“It’s easy to think of the Crucifixion as something that happened a long time ago. But for some people every day is Good Friday. People forced into poverty, those who are homeless. Those seeking asylum. People crushed by debt and treated with contempt by the powerful. Jesus is crucified today in their suffering …”   (David Rhodes: ‘It wasn’t the nails’ A reflection on the Cross – Wild Goose publications)

It’s easy to dwell on the darkness around us today, and to sink into despair and gloom. Yet centuries ago the psalmist had confidence in God that whatever happened ‘even the darkness will not be dark to you; the night will shine like the day, for darkness is as light to you’ (Psalm 139 v. 12).

Jesus brought a sure hope, the promise of new life even in the face of death, to the criminal crucified alongside him. Later, Paul would declare with confidence that NOTHING, not even death itself, would be able to separate us from the love of God that is in Christ Jesus our Lord. (Romans 8 v. 39)

So today, as we take time to sense the desolation and darkness of Good Friday – we do so not to be dragged further into despair, but in the sure knowledge that in the crucified and risen Christ lies a reality of new life, and light and hope.

So, in awe and wonder, let us echo Isaac Watts words:

(When I survey the wondrous cross, Singing the Faith 287)

Were the whole realm of nature mine,

that were an offering far too small;

love so amazing, so divine,

demands my soul, my life, my all.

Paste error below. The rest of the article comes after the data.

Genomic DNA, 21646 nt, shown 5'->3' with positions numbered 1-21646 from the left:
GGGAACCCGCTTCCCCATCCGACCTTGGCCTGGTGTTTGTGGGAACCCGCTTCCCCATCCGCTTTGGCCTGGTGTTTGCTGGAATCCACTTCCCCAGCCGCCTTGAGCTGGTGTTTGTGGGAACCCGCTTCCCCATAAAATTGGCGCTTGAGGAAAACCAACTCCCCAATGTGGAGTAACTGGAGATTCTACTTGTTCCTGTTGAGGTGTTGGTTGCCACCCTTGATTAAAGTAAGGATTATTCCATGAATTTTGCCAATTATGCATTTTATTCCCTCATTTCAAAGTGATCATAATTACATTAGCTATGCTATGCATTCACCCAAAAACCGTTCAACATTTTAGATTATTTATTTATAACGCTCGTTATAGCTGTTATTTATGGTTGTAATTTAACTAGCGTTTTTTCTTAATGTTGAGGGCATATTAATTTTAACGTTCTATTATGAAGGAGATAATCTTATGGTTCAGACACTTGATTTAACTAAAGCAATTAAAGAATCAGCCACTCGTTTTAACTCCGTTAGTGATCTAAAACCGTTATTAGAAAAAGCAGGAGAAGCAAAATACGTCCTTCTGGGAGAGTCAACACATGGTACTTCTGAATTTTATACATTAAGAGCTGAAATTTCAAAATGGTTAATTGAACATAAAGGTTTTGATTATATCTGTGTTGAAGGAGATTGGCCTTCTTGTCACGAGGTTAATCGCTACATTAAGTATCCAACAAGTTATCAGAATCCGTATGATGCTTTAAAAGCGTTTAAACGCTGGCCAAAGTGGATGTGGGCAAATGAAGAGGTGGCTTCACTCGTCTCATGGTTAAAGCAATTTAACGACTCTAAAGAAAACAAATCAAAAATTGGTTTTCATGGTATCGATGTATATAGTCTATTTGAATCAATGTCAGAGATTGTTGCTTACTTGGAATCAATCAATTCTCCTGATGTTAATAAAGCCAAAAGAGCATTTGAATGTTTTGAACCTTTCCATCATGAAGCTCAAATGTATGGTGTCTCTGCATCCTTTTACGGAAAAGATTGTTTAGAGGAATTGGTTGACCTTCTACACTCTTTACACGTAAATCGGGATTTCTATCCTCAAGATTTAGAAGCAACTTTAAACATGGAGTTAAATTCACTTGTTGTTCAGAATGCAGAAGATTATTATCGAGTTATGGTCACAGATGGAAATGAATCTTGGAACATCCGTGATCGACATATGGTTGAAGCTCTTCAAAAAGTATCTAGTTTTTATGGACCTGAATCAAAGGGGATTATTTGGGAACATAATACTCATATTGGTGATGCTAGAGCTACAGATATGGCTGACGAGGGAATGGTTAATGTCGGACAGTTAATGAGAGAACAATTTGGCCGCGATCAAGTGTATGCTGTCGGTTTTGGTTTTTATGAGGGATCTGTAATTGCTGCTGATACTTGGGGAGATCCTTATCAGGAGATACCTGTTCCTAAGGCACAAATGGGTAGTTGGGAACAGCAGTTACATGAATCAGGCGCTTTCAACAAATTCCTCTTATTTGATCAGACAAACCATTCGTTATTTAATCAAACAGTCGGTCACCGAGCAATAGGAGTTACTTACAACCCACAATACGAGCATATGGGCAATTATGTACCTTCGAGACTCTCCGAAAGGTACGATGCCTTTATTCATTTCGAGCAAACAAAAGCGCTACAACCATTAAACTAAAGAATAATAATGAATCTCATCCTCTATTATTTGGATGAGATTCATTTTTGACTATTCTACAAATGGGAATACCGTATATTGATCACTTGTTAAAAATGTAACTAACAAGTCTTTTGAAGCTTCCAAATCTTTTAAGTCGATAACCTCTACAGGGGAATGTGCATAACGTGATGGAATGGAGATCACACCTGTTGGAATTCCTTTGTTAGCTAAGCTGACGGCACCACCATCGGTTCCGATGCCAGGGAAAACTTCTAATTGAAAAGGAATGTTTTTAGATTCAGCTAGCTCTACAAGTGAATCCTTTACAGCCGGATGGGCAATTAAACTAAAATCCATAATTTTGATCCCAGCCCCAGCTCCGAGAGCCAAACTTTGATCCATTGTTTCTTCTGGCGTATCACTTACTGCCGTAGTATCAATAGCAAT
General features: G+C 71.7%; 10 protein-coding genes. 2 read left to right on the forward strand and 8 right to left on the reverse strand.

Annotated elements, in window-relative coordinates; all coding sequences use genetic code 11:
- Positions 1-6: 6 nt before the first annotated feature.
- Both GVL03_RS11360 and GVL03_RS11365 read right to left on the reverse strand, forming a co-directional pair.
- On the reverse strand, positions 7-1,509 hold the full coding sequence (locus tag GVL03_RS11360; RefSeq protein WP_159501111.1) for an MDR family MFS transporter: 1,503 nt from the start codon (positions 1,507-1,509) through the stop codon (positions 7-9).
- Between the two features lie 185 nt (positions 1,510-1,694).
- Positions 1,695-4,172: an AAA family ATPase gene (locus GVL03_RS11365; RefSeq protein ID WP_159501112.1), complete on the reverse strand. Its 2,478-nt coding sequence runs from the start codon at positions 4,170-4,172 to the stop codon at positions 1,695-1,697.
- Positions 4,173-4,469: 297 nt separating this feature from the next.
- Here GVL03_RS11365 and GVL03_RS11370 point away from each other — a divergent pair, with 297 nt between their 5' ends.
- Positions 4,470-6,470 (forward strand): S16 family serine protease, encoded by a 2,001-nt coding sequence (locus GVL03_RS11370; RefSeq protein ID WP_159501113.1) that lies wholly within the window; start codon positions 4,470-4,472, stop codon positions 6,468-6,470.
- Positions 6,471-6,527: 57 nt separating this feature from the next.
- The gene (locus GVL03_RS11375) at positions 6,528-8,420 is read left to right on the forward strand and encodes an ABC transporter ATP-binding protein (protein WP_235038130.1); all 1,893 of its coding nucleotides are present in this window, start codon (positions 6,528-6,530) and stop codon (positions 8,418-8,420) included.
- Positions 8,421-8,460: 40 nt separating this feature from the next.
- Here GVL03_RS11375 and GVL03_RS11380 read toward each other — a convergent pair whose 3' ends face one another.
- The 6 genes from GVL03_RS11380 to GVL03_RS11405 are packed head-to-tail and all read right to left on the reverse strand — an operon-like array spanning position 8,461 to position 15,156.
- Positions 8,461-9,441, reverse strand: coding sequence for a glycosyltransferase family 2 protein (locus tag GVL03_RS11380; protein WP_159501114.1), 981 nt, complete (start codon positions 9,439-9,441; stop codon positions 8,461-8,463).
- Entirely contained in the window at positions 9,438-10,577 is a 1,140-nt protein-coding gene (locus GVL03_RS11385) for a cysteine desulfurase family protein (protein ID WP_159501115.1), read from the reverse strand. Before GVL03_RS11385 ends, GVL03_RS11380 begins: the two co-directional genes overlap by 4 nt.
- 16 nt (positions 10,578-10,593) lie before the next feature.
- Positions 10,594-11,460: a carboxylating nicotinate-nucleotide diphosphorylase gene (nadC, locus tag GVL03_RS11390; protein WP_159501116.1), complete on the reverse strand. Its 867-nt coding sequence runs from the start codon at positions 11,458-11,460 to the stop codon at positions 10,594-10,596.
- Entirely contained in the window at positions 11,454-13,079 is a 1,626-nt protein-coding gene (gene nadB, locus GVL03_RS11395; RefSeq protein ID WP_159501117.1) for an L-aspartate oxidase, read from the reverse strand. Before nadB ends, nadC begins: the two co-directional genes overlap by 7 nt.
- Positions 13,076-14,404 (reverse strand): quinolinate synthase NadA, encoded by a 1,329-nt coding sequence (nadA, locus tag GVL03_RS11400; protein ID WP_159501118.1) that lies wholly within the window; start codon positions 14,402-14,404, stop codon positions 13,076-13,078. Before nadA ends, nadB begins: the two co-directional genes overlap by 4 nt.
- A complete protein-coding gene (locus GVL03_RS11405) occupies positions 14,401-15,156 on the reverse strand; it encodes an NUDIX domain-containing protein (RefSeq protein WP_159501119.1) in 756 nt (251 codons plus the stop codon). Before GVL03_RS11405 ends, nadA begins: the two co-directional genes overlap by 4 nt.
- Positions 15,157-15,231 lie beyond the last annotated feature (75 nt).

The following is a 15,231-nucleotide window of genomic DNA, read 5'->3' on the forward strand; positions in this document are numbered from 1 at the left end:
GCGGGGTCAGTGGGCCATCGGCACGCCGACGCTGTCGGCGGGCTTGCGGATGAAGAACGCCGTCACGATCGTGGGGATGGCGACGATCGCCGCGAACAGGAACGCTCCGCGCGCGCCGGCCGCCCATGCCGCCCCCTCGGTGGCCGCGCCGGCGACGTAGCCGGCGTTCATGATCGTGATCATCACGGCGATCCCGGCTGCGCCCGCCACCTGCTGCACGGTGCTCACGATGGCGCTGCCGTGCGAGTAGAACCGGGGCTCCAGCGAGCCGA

We take time to pray:

  • for ourselves, bringing our hopes and our fears to God
  • for those we love, especially those from whom we must be isolated
  • for people and situations that deeply concern us, in local communities or across the world.

Loving Lord, we remember those for whom darkness is very real today: the darkness of fear or anxiety, of pain or grief, of loneliness and isolation.

In Christ you reach out in us in the darkness. We place our trust in your sure promises of peace and comfort, blessing and new life.  Thank you Lord.

Dear God, 

We remember today the pain and suffering of the Cross

and all that Jesus was willing to endure.

Forgive us that so often we take your gift of love for granted.

Thank you that we can look on the Cross with sure hope and confidence,

for we know the victory that we shall celebrate on Easter Day.

Sin and death have been conquered,

and your power to change and renew is everlasting.

Jesus’ name we pray.  Amen

A hymn for today

(Graham Kendrick, Singing the Faith 272)

From heaven you came, helpless babe,

Entered our world, your glory veiled;

Not to be served but to serve,

And give your life that we might live.

   This is our God, the Servant King,

   He calls us now to follow him,

   To bring our lives as a daily offering

   Of worship to the Servant King.

There in the garden of tears,

My heavy load he chose to bear;

His heart with sorrow was torn,

‘Yet not my will but yours,’ he said.

   This is our God …

Come, see his hands and his feet,

The scars that speak of sacrifice,

Hands that flung stars into space

To cruel nails surrendered.

   This is our God …

So let us learn how to serve,

And in our lives enthrone him;

Each other’s needs to prefer,

For it is Christ we’re serving.

   This is our God …